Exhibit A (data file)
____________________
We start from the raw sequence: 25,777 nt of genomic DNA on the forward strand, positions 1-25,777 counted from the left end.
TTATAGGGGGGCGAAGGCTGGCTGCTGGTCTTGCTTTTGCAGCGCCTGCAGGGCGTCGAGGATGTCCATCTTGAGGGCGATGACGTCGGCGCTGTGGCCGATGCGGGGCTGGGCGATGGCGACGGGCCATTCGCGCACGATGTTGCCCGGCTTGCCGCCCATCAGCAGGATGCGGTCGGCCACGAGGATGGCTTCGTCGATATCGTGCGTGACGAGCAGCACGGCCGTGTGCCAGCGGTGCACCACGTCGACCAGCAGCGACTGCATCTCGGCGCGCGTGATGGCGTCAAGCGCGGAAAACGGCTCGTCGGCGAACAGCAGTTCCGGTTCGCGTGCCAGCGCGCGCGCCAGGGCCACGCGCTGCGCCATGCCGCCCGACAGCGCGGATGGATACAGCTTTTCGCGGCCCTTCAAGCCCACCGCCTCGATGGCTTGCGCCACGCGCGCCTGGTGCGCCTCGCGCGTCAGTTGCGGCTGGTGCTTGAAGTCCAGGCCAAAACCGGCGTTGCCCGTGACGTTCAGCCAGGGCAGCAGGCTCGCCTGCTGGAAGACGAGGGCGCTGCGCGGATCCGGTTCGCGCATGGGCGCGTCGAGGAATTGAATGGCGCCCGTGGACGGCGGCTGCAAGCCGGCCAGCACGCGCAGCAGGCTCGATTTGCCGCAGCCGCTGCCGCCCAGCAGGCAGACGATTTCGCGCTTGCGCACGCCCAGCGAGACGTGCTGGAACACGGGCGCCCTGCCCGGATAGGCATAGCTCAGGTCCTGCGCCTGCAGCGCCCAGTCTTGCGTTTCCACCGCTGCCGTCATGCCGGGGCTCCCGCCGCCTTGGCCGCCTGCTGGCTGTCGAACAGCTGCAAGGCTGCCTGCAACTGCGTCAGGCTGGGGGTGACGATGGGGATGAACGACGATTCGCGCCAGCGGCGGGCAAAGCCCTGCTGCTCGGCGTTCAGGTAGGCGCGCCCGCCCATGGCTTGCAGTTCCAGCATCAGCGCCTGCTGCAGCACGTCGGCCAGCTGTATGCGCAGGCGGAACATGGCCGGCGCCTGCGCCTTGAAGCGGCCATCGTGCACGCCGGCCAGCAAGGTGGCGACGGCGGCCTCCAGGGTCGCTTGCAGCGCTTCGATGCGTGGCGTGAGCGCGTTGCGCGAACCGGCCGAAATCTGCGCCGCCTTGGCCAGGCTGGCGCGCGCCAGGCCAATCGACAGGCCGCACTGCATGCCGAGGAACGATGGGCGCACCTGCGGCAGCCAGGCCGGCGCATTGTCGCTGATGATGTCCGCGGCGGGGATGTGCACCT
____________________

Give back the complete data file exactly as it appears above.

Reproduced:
We start from the raw sequence: 25,777 nt of genomic DNA on the forward strand, positions 1-25,777 counted from the left end.
TTATAGGGGGGCGAAGGCTGGCTGCTGGTCTTGCTTTTGCAGCGCCTGCAGGGCGTCGAGGATGTCCATCTTGAGGGCGATGACGTCGGCGCTGTGGCCGATGCGGGGCTGGGCGATGGCGACGGGCCATTCGCGCACGATGTTGCCCGGCTTGCCGCCCATCAGCAGGATGCGGTCGGCCACGAGGATGGCTTCGTCGATATCGTGCGTGACGAGCAGCACGGCCGTGTGCCAGCGGTGCACCACGTCGACCAGCAGCGACTGCATCTCGGCGCGCGTGATGGCGTCAAGCGCGGAAAACGGCTCGTCGGCGAACAGCAGTTCCGGTTCGCGTGCCAGCGCGCGCGCCAGGGCCACGCGCTGCGCCATGCCGCCCGACAGCGCGGATGGATACAGCTTTTCGCGGCCCTTCAAGCCCACCGCCTCGATGGCTTGCGCCACGCGCGCCTGGTGCGCCTCGCGCGTCAGTTGCGGCTGGTGCTTGAAGTCCAGGCCAAAACCGGCGTTGCCCGTGACGTTCAGCCAGGGCAGCAGGCTCGCCTGCTGGAAGACGAGGGCGCTGCGCGGATCCGGTTCGCGCATGGGCGCGTCGAGGAATTGAATGGCGCCCGTGGACGGCGGCTGCAAGCCGGCCAGCACGCGCAGCAGGCTCGATTTGCCGCAGCCGCTGCCGCCCAGCAGGCAGACGATTTCGCGCTTGCGCACGCCCAGCGAGACGTGCTGGAACACGGGCGCCCTGCCCGGATAGGCATAGCTCAGGTCCTGCGCCTGCAGCGCCCAGTCTTGCGTTTCCACCGCTGCCGTCATGCCGGGGCTCCCGCCGCCTTGGCCGCCTGCTGGCTGTCGAACAGCTGCAAGGCTGCCTGCAACTGCGTCAGGCTGGGGGTGACGATGGGGATGAACGACGATTCGCGCCAGCGGCGGGCAAAGCCCTGCTGCTCGGCGTTCAGGTAGGCGCGCCCGCCCATGGCTTGCAGTTCCAGCATCAGCGCCTGCTGCAGCACGTCGGCCAGCTGTATGCGCAGGCGGAACATGGCCGGCGCCTGCGCCTTGAAGCGGCCATCGTGCACGCCGGCCAGCAAGGTGGCGACGGCGGCCTCCAGGGTCGCTTGCAGCGCTTCGATGCGTGGCGTGAGCGCGTTGCGCGAACCGGCCGAAATCTGCGCCGCCTTGGCCAGGCTGGCGCGCGCCAGGCCAATCGACAGGCCGCACTGCATGCCGAGGAACGATGGGCGCACCTGCGGCAGCCAGGCCGGCGCATTGTCGCTGATGATGTCCGCGGCGGGGATGTGCACCT